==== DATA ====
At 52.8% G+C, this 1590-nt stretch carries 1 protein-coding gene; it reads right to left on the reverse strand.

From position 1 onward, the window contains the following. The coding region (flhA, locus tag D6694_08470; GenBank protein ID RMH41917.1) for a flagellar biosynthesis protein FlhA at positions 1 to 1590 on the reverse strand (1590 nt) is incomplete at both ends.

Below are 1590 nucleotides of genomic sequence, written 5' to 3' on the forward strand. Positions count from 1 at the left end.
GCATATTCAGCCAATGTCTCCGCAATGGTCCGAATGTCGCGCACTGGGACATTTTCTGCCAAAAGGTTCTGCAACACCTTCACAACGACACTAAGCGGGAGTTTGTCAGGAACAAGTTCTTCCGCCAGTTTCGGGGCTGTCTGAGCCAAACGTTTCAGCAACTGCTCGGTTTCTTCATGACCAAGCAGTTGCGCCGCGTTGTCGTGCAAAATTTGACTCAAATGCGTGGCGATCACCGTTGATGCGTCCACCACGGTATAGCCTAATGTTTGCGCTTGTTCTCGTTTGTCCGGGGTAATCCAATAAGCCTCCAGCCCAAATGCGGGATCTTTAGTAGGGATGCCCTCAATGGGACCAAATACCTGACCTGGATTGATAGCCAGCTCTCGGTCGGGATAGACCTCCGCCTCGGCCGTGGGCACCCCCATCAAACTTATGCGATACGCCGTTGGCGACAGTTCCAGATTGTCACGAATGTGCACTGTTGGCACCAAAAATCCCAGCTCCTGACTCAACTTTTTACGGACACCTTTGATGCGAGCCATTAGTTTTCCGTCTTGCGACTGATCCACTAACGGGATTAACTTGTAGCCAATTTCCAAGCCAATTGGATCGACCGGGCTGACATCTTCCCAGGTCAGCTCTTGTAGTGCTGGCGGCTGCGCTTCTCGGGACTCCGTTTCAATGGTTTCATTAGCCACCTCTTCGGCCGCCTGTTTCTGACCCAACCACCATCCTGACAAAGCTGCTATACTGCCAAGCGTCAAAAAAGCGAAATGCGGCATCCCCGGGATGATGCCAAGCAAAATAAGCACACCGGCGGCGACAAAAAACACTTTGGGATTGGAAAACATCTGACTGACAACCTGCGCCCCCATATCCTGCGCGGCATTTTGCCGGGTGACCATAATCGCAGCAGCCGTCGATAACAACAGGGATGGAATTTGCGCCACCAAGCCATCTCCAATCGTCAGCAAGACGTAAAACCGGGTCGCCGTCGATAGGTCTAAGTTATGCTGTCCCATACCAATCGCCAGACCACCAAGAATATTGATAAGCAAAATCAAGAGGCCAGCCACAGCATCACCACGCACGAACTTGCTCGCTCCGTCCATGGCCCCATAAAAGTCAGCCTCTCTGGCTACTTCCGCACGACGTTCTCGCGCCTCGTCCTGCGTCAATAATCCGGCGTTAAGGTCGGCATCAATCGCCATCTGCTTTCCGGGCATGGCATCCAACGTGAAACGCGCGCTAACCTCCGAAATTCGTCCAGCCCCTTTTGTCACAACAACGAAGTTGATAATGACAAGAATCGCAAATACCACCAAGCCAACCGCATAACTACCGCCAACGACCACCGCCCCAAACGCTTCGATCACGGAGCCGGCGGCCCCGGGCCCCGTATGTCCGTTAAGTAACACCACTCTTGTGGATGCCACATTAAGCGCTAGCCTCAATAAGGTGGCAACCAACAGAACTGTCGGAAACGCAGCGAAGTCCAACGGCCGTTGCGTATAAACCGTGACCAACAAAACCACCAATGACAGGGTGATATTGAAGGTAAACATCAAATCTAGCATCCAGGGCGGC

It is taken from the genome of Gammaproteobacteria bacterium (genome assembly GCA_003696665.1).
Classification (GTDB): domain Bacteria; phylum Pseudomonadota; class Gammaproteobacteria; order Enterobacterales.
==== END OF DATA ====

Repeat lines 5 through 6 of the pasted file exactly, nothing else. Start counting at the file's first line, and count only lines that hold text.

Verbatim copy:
It is taken from the genome of Gammaproteobacteria bacterium (genome assembly GCA_003696665.1).
Classification (GTDB): domain Bacteria; phylum Pseudomonadota; class Gammaproteobacteria; order Enterobacterales.